Penn fell behind, 4-1, and saw a change in goalies before fighting back for a 6-6 halftime score.
They don’t call it May Madness for nothing. In the opening round of the NCAA Tournament, No. 7 Penn women’s lacrosse found this out the hard way, coming up just short in a wild last-ditch comeback effort against unseeded Navy en route to a stunning 11-10 loss.
Heartbreak for Penn men’s lacrosse. Despite playing one of their best all-around games of the season, the Quakers (7-6, 3-3 Ivy) fell at the hands of the top-seeded Yale Bulldogs in the Ivy League Tournament semifinals, 13-12, after a tournament-record four overtimes.
It’d been sixteen days since Penn women’s lacrosse topped Princeton in an emotional, physical affair, leading from start to finish and giving their bitter rivals their first — and ultimately only — Ivy League loss of the year. In the teams’ first meeting since then, the Tigers made sure revenge would be sweet.
At this point, there’s only one word for Penn women’s lacrosse: dynasty.
As the 2016-17 school year nears its close, there have been some incredible Penn Athletics feats to reflect upon. But with so many Penn teams having such thorough success this year, there’s one natural question to ask — which one was best? DP Sports set out to find out.
From the implementation of a 30 second shot clock to prevent teams from holding the ball in 2012, to the ever-evolving faceoff rules designed to get the ball out and moving, to the elimination of the multiple clearing timer requirements in favor of a single 30 second count, collegiate lacrosse has always embraced its dynamism, never afraid to change itself in the hopes of improving the quality of the game.
However, while the NCAA proved adept at fixing these subtleties of gameplay, a more ominous problem emerged, one that had been ignored by the NCAA for too long.
Aside from personnel, tactics have changed significantly this season as the team has rolled out a brand new defensive scheme. The old standard of man-to-man defense was exchanged for a more fluid zone system, in part to adapt to the new shot clock rule.
One team needed to win to keep its season alive. The other had the chance to move into first place in the Ivy League with a victory. And both took care of business.
No. 10 Penn women’s lacrosse took one giant leap towards the top of the Ivy League standings with a pivotal 17-12 win over No. 7 Princeton on Wednesday night. Saturday’s clash at Harvard is now even more important, as the Quakers could conceivably return to the top of the conference, should league-leaders No. 11 Cornell slip up.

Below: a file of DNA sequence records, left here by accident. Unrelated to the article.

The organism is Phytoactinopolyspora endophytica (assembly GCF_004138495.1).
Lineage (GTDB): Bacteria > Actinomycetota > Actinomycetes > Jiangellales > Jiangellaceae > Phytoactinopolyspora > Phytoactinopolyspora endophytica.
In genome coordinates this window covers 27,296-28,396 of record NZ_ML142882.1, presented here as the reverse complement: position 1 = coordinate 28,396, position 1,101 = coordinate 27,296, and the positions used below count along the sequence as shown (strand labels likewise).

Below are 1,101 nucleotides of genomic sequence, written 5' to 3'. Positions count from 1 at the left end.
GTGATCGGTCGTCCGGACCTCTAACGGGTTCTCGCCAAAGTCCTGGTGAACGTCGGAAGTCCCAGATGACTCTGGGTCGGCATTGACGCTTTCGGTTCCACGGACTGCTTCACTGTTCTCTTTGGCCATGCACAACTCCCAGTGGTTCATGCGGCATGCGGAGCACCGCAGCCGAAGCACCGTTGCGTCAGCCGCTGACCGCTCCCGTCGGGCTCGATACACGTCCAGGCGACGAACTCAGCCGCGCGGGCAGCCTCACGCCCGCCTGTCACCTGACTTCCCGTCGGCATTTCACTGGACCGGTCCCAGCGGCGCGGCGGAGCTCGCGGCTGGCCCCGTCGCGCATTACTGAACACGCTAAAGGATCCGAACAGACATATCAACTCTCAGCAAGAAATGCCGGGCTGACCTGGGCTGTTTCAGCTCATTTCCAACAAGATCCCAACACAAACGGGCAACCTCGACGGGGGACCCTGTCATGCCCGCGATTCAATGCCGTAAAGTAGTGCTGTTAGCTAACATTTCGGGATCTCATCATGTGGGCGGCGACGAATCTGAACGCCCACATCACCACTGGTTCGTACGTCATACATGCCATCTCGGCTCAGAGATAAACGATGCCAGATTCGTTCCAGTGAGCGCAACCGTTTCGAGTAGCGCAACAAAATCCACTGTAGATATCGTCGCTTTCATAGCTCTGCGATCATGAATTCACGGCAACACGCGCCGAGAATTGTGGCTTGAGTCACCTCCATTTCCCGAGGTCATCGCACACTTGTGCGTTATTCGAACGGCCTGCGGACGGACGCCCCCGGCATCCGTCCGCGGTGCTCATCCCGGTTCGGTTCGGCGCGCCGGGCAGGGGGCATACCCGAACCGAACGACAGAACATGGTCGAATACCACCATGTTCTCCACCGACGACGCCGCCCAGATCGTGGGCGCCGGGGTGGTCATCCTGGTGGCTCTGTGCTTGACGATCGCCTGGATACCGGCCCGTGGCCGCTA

While most of the campus will be out celebrating Spring Fling on Saturday, Penn men’s lacrosse will be faced with a must-win game for the second week in a row if it wants to keep its Ivy League and NCAA Tournament hopes alive.
Honorable Mention All-Ivy. 23 wins. 232 saves. 1,757 minutes played. So far, that is the legacy that the goalkeeper will leave behind from her two seasons with the Quakers. Quite possibly, fans may have never had the chance to witness her sheer dominance, but fate, as always, intervened.
From a development standpoint, a collegiate athlete’s freshman season is critical. It is a time of learning by doing, developing skills, and getting an initial taste of college athletics.
Talk about living up to the moment. With its back against the wall and the Ivy League Tournament on the line, Penn men’s lacrosse recovered its early season form just in time, defeating Harvard 14-10.
Having been on the brink of elimination from its tenth regular season conference championship in 11 years for more than a month, there’s been only one focus for Penn women’s lacrosse — staying alive. And behind a tremendously balanced offensive effort featuring a combined nine goals from senior Emily Rogers-Healion and freshman Gabby Rosenzweig, the Red and Blue did just that yet again.
It’s on to the next one. That’s the mentality for Penn women’s lacrosse as it prepares to take on Columbia this weekend in New York.
Win or go home. Penn men’s lacrosse will be headed up to Harvard this weekend in what is likely a must-win game for both teams if they hope to make it to the Ivy Tournament for a chance at an automatic bid in the NCAA tournament in May.
Operating from the defensive midfield, the senior might go unnoticed by the casual observer. For those interested in the Quakers solely for the highlight reel goals and doorstep saves, a player like Kreinz might not even be on their radar. He clears, he plays defensively, he scoops up ground balls, and he provides the occasional transition tally, but he’s by no means a goal scorer.
Penn women’s lacrosse has a knack for making big games look easy. It did that on Saturday when they handily took down Dartmouth, 17-6.
Everything in the early going truly pointed to a Penn men’s lacrosse victory, but Brown’s resiliency proved too much to handle, resulting in an 11-8 loss. The Quakers (4-5, 1-3 Ivy) are now on the brink of Ivy League Tournament elimination, as they once again failed to play the complete 60 minutes of lacrosse.